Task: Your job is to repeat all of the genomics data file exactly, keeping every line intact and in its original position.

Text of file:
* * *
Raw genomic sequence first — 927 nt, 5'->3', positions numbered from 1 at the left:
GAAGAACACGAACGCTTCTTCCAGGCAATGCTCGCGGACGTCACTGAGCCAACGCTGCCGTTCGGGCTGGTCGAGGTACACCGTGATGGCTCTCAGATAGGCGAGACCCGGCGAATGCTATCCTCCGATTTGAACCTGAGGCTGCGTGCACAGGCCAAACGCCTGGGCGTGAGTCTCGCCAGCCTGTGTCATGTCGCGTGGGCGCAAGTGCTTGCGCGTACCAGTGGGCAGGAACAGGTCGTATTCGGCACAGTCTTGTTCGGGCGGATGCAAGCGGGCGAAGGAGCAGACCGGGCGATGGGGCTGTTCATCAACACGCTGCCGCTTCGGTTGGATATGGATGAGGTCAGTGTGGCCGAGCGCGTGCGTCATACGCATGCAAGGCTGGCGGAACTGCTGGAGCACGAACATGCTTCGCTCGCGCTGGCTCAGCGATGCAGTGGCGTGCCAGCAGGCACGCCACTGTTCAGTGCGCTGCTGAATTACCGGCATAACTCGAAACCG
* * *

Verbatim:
Raw genomic sequence first — 927 nt, 5'->3', positions numbered from 1 at the left:
GAAGAACACGAACGCTTCTTCCAGGCAATGCTCGCGGACGTCACTGAGCCAACGCTGCCGTTCGGGCTGGTCGAGGTACACCGTGATGGCTCTCAGATAGGCGAGACCCGGCGAATGCTATCCTCCGATTTGAACCTGAGGCTGCGTGCACAGGCCAAACGCCTGGGCGTGAGTCTCGCCAGCCTGTGTCATGTCGCGTGGGCGCAAGTGCTTGCGCGTACCAGTGGGCAGGAACAGGTCGTATTCGGCACAGTCTTGTTCGGGCGGATGCAAGCGGGCGAAGGAGCAGACCGGGCGATGGGGCTGTTCATCAACACGCTGCCGCTTCGGTTGGATATGGATGAGGTCAGTGTGGCCGAGCGCGTGCGTCATACGCATGCAAGGCTGGCGGAACTGCTGGAGCACGAACATGCTTCGCTCGCGCTGGCTCAGCGATGCAGTGGCGTGCCAGCAGGCACGCCACTGTTCAGTGCGCTGCTGAATTACCGGCATAACTCGAAACCG